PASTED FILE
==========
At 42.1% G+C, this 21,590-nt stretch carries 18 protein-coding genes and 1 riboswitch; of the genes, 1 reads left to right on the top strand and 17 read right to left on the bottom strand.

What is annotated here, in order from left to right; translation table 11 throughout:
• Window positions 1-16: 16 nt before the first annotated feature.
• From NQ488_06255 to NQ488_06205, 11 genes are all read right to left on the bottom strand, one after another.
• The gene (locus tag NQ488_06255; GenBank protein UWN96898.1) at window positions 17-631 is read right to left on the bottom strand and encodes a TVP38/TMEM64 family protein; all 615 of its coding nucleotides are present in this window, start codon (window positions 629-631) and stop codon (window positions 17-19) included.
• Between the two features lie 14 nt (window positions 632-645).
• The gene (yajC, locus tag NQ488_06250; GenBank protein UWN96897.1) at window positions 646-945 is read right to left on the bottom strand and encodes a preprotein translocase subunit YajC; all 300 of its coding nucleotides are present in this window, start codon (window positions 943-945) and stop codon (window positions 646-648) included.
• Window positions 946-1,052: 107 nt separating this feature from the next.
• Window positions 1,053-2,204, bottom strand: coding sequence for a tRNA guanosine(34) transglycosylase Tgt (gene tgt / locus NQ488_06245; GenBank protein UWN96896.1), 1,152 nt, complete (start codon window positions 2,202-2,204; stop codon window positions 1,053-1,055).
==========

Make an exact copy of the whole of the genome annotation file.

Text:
At 42.1% G+C, this 21,590-nt stretch carries 18 protein-coding genes and 1 riboswitch; of the genes, 1 reads left to right on the top strand and 17 read right to left on the bottom strand.

What is annotated here, in order from left to right; translation table 11 throughout:
• Window positions 1-16: 16 nt before the first annotated feature.
• From NQ488_06255 to NQ488_06205, 11 genes are all read right to left on the bottom strand, one after another.
• The gene (locus tag NQ488_06255; GenBank protein UWN96898.1) at window positions 17-631 is read right to left on the bottom strand and encodes a TVP38/TMEM64 family protein; all 615 of its coding nucleotides are present in this window, start codon (window positions 629-631) and stop codon (window positions 17-19) included.
• Between the two features lie 14 nt (window positions 632-645).
• The gene (yajC, locus tag NQ488_06250; GenBank protein UWN96897.1) at window positions 646-945 is read right to left on the bottom strand and encodes a preprotein translocase subunit YajC; all 300 of its coding nucleotides are present in this window, start codon (window positions 943-945) and stop codon (window positions 646-648) included.
• Window positions 946-1,052: 107 nt separating this feature from the next.
• Window positions 1,053-2,204, bottom strand: coding sequence for a tRNA guanosine(34) transglycosylase Tgt (gene tgt / locus NQ488_06245; GenBank protein UWN96896.1), 1,152 nt, complete (start codon window positions 2,202-2,204; stop codon window positions 1,053-1,055).